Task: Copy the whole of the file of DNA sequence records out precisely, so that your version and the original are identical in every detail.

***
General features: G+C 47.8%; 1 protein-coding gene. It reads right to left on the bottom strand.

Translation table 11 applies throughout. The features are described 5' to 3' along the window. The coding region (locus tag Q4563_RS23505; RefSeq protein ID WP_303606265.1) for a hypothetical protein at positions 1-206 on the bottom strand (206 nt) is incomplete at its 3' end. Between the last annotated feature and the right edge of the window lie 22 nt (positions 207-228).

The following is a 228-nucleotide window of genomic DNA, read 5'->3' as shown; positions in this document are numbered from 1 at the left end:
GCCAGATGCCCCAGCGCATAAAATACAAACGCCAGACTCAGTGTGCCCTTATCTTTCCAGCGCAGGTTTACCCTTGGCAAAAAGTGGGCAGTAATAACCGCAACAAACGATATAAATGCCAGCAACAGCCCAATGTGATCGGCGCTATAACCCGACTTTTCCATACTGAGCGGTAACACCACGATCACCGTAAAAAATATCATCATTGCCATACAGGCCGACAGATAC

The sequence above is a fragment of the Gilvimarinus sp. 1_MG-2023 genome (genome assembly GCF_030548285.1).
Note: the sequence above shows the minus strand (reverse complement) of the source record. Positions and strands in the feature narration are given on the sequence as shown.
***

General features: G+C 47.8%; 1 protein-coding gene. It reads right to left on the bottom strand.

Translation table 11 applies throughout. The features are described 5' to 3' along the window. The coding region (locus tag Q4563_RS23505; RefSeq protein ID WP_303606265.1) for a hypothetical protein at positions 1-206 on the bottom strand (206 nt) is incomplete at its 3' end. Between the last annotated feature and the right edge of the window lie 22 nt (positions 207-228).

The following is a 228-nucleotide window of genomic DNA, read 5'->3' as shown; positions in this document are numbered from 1 at the left end:
GCCAGATGCCCCAGCGCATAAAATACAAACGCCAGACTCAGTGTGCCCTTATCTTTCCAGCGCAGGTTTACCCTTGGCAAAAAGTGGGCAGTAATAACCGCAACAAACGATATAAATGCCAGCAACAGCCCAATGTGATCGGCGCTATAACCCGACTTTTCCATACTGAGCGGTAACACCACGATCACCGTAAAAAATATCATCATTGCCATACAGGCCGACAGATAC

The sequence above is a fragment of the Gilvimarinus sp. 1_MG-2023 genome (genome assembly GCF_030548285.1).
Note: the sequence above shows the minus strand (reverse complement) of the source record. Positions and strands in the feature narration are given on the sequence as shown.